By highlighting texts that have been overlooked in literary historical accounts and anthologies, for reasons that we are now in a position to reverse, this collection demonstrates the valuable role that an anthology can play in post-canonical scholarship. Most of the texts gathered in Scheiding’s and Seidl’s anthology became marginalized partly because of their brevity. Because they predated the emergence of the ‘short story’ as an aesthetic masterpiece, their shortness has perhaps been mistaken for slightness—the sketch, the circulated letter, the personal account, the plagiarized story, such even seem to present themselves sometimes as diversionary material, designed to be quickly read and then stored, passed on or laid aside. Some of the narratives were published in ephemeral journals or pamphlets, others were circulated, or in the case of Taylor’s journal, simply kept as a personal record. Worlding America does not consist of newly unearthed discoveries: specialists in the various subfields of early American studies will be familiar with certain texts that relate to their own areas of interest. What is new is the notion that the literary qualities of being a narrative and being short offer a sufficient basis for kinship and comparative analysis.
Re-reading the handful of Puritan texts that I recognized, placed alongside narratives from eighteenth-century coffee-table periodicals, Indian legends, criminal confessions, a Jesuit relation, and a Pennsylvanian German ghost story, was very illuminating. Such comparative reading effortlessly repels the cozy exceptionalism that is generated not only by a blinkered and proleptic focus on the USA, but also by the academic tendency to fragment literary materials into cultural, geographic and linguistic subfields in order to make our critical task more manageable. Worlding America shows that dissolving such boundaries needn’t lead to a white-out in which all landmarks are lost and all scholars buried under an avalanche of sources. It demonstrates that with the help of careful selection, the “worlding” process will enable new connections to emerge, and the editors’ framing of their chosen texts through critical categories is an object lesson in how it can be done.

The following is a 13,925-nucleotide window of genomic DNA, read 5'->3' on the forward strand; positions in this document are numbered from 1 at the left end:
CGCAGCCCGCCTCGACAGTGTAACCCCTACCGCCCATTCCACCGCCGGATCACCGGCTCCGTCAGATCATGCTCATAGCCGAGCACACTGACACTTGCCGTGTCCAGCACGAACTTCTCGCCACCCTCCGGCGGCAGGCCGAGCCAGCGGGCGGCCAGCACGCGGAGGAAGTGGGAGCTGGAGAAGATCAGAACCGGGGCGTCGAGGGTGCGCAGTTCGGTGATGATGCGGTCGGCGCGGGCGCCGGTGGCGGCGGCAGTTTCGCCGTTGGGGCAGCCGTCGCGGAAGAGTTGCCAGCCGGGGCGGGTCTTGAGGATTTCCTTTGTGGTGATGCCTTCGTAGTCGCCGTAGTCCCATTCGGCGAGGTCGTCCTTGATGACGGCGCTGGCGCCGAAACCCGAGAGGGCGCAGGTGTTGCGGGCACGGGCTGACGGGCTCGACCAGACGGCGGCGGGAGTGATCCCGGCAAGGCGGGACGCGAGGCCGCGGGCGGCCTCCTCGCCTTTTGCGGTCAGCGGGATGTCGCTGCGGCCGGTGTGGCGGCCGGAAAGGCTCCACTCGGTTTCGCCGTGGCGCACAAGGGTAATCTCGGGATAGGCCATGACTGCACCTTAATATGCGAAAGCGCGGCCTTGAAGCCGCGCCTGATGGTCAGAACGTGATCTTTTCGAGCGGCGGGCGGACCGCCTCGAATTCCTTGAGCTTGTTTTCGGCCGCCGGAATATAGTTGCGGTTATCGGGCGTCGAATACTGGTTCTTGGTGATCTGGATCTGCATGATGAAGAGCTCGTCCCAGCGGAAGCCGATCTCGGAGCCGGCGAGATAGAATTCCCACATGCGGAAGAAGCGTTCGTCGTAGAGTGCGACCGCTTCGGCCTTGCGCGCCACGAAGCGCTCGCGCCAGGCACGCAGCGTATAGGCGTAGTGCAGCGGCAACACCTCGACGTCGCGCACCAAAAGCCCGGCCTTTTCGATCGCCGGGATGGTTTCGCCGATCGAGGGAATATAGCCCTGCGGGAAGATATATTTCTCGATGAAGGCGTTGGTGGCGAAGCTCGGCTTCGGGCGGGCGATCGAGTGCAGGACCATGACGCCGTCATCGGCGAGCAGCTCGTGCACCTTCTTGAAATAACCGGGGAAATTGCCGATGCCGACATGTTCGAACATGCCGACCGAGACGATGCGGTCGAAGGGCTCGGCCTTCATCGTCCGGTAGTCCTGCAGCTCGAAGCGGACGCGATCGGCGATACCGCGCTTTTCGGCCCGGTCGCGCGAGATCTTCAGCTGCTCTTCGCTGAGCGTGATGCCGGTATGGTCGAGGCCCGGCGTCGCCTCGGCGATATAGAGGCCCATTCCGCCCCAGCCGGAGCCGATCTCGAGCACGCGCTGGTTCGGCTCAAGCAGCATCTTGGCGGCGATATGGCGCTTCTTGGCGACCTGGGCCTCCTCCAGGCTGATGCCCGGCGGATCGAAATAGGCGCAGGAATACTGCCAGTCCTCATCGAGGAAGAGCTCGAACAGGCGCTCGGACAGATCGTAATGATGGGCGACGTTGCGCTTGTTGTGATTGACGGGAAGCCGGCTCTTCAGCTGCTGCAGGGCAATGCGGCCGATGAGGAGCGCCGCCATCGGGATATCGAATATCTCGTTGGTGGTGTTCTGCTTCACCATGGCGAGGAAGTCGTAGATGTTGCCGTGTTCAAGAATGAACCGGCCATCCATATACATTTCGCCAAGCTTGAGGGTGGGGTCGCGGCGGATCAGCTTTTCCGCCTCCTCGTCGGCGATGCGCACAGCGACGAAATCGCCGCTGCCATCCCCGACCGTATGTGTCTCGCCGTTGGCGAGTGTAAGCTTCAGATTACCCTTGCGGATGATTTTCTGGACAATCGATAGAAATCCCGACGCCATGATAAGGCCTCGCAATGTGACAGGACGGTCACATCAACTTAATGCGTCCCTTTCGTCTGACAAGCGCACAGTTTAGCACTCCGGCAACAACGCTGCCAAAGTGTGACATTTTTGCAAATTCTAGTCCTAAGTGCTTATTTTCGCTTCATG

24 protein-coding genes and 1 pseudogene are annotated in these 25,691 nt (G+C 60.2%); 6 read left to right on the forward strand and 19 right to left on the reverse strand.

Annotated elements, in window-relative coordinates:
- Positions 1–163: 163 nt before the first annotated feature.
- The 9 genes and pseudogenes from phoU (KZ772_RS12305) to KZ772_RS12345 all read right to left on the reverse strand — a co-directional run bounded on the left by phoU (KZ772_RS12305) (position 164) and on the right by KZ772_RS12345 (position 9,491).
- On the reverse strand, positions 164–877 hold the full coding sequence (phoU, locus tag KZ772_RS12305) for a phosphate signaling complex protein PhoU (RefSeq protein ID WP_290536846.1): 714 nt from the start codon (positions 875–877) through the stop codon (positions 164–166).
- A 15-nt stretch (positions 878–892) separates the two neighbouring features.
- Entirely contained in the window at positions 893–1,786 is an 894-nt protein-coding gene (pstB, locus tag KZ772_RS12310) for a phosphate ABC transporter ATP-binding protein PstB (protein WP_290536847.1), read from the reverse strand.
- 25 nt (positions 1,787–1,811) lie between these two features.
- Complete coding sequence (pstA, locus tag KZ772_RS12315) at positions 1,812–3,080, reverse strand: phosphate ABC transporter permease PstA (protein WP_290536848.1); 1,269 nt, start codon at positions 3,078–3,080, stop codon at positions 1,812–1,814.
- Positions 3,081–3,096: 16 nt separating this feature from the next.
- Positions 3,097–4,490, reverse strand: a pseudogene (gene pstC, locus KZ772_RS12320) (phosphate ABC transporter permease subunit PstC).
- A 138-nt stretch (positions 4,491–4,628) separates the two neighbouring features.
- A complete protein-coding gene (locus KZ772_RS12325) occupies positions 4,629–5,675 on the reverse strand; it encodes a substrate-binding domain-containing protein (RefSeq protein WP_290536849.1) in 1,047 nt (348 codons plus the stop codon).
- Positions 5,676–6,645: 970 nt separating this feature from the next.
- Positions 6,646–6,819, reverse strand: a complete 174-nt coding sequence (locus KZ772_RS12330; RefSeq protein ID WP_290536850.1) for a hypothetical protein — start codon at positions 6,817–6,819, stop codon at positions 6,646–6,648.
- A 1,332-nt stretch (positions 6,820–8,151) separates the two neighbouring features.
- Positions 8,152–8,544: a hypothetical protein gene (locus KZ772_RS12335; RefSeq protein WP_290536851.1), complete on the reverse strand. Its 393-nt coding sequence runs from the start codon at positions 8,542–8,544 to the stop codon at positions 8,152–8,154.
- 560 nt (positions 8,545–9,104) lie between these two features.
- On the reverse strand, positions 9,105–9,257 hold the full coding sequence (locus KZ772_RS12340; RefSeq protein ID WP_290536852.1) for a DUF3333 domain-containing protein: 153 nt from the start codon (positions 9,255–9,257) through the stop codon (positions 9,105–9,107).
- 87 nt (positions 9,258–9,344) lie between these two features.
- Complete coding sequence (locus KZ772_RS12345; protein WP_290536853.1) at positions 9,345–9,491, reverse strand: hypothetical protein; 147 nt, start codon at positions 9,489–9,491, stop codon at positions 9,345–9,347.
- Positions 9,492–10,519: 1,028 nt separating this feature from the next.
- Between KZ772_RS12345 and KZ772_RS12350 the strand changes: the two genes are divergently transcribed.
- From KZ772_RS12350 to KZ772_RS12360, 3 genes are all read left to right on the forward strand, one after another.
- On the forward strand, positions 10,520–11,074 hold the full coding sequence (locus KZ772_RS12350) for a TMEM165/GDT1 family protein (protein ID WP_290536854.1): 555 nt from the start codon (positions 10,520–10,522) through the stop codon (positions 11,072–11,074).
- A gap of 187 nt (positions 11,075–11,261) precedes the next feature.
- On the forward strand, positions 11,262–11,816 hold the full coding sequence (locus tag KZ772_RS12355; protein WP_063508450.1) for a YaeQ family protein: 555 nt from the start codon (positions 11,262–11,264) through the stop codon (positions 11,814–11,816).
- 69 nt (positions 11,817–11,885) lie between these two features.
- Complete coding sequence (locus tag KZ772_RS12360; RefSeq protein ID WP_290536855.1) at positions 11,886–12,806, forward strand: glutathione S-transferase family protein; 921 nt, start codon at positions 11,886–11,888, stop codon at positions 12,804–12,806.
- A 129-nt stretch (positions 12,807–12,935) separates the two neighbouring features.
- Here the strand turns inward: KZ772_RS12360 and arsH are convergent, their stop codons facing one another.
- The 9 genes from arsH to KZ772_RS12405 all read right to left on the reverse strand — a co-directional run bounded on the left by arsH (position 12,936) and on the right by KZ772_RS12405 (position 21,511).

Like recent work that puts early America in an Atlantic or hemispheric context, Worlding America carries its readers across linguistic barriers by including narratives translated from German, Spanish and French, and some from Native American sources. Pennsylvania German culture, represented by the aforementioned captivity narrative, plus two texts by Christopher Sauer, is a particularly welcome addition. Perhaps least satisfactory is the engagement with Spanish sources, the sole representative being the first chapter of Góngora’s The Misfortunes of Alonso Ramírez. Although the courtly manners of this text pose a wonderful counterpoint to that of the Anglophone confessions and journals in the anthology, it appears as a token representative of Spanish colonial writing and is extracted from a longer narrative. On the other hand, ‘hemispheric’ comparisons are now easily found elsewhere, and this collection aims instead to identify multiple crisscrossing threads in early American narrative prose that is drawn from diverse cultures and contexts. My other minor quibble is that the category “Ghost Stories” feels like a rather uncomfortable and culturally biased backwards projection when used to group together stories from Washington Irving and Christopher Sauer with origin myths involving the underworld from Maya and Penobscot traditions.